A list of the best films you'll never see, L through Z
Review: After the Wedding
By Joumane Chahine
(Susanne Bier, Denmark, 2006)
There’s nothing quite as devastating as tragedy treated with sharp and precise Northern European restraint. Susanne Bier is quickly installing herself as a master in the field. Following Open Hearts (02) and Brothers (04), After the Wedding is the Danish director’s third consecutive—and clearly symbiotic—collaboration with screenwriter Anders Thomas Jensen (a Dogme favorite who penned Mifune and The King Is Alive, and devised the characters for the recent Zentropa-produced Red Road). Three powerful, emotionally charged films linked by a recurring motif: the random suddenness with which calamity can enter lives, alter them forever, and yet not necessarily destroy them.
In Open Hearts and Brothers, calamity strikes directly and very early on (a paralyzing car crash in the former, the loss of a husband in Afghanistan in the latter). In After the Wedding, the tragedy is not so brutally evident, at least not initially. It reveals itself slowly, in tiny and often mystifying ripples, through cool shades and shaky camerawork that hints at muted undercurrents. But the impact is no less poignant.
The film’s opening sequence introduces us to Jacob (Mads Mikkelsen, who also starred in Open Hearts, and more recently shed tears of blood as Le Chiffre in Casino Royale), a Danish good Samaritan who has classically renounced the distasteful comforts of the West for life as a humanitarian aid worker in India, running an orphanage in dire need of funding. A mysterious magnate, Jorgen (Rolf Lassgard), seems puzzlingly keen to help—on the peculiar condition that Jacob travel to Denmark to meet with him face to face. For reasons that remain unclear at this point, Jacob is particularly unwilling to return to his native land. But the mogul is insistent. So far, the film’s premise has all the trappings of a standard social drama, with the usual purging dose of Western self-loathing. Soon enough, however, Jacob finds himself back in Copenhagen, meeting with the exuberant yet unfathomable Jorgen, and accepting a casual invitation to attend the wedding of the tycoon’s daughter that weekend. At this juncture the film veers off in an entirely different direction.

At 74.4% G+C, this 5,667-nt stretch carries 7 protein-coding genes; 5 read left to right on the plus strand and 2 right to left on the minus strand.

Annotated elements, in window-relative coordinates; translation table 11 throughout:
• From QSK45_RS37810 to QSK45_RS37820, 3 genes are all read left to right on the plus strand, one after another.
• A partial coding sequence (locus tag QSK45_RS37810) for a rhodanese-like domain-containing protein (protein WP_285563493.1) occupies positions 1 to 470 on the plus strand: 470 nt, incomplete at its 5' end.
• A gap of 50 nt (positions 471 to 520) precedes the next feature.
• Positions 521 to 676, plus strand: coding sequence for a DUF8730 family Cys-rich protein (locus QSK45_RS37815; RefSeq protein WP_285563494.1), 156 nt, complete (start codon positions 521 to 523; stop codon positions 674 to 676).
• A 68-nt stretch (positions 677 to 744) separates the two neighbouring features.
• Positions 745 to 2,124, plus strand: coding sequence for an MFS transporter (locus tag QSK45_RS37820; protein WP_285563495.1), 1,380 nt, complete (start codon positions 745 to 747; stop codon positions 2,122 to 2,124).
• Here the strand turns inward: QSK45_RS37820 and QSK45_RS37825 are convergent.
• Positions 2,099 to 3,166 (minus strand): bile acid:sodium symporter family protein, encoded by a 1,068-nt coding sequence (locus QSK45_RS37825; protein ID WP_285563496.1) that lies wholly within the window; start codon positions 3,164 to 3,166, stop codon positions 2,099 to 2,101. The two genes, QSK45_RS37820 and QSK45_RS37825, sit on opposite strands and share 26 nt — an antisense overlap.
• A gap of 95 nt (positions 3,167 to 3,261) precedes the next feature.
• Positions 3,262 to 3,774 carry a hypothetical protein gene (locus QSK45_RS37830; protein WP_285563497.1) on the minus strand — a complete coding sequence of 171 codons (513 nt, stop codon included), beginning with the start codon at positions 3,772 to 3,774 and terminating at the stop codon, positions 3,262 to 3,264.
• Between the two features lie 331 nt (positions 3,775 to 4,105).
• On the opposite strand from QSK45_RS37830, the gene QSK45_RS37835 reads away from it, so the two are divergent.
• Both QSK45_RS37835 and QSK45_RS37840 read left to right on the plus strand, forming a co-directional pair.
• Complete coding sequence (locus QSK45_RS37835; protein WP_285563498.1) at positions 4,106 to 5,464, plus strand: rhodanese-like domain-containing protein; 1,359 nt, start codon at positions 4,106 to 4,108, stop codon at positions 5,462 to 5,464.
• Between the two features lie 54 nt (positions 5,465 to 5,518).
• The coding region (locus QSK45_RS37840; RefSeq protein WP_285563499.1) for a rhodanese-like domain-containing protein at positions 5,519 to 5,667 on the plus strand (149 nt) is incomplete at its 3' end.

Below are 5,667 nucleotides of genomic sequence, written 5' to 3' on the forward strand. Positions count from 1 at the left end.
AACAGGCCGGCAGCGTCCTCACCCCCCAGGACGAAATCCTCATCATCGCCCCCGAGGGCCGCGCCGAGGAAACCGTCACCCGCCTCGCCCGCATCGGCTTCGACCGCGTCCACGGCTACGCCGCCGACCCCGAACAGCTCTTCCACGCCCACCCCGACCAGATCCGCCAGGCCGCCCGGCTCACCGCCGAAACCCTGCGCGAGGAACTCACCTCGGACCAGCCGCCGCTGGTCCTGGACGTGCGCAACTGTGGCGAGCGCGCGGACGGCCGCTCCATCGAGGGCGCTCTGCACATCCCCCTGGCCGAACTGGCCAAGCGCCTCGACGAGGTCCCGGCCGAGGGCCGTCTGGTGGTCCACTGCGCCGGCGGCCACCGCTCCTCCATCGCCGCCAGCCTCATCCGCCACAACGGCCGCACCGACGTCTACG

The seemingly random wedding invitation begins to feel fraught with suspicious intent when Jacob realizes that Jorgen’s wife is his old, never quite forgotten girlfriend Helene (Sidse Babett Knudsen), and that his daughter Anna (Stine Fischer Christensen), the bride, is not actually Jorgen’s biological offspring. A bare 30 minutes into the film and the business trip that was supposed to yield a clash of values and a hefty check is suddenly steering into the familiar soap territory of troubling revelations, wedding disasters, and infernal mind games. But once again, Bier and Jensen whisk us away in an unexpectedly thought-provoking direction as the forceful Jorgen, seemingly unfazed by the surrounding simmering melodrama, makes Jacob a surprisingly generous offer. It’s an offer that Jacob, humanist and idealist though he may be, initially greets with the utmost distrust, suspecting the worst.
To divulge more would be a spoiler. However, several more expectations shall be confounded, protective veneers stripped away, and emotional outbursts contained by Bier’s impeccable quartet of actors before this reflection on human weakness, mortality, and the ties that bind comes to its powerfully understated denouement.
The theme of misleading appearances is a classic one. One that can all too easily become mere gimmick. Not in Bier’s hands. In many ways, After the Wedding almost reverses that theme, calling into question the very misleadingness of appearances, putting to the test that acquired habit that we, like Jacob, tend to have, of seeking traces of ill intent in every nook of a situation we deem too replete with good intentions. Bier uses clichés not merely to upend them—that would be too easy—but to force us to challenge those short-cut judgments and ill-conceived assumptions we too often use to gauge the world around us. She confronts us with the good and the noble when we’re too busy seeking proof of treachery, so convinced that the way to hell is paved with good intentions that we’ve almost forgotten that the way to heaven is as well.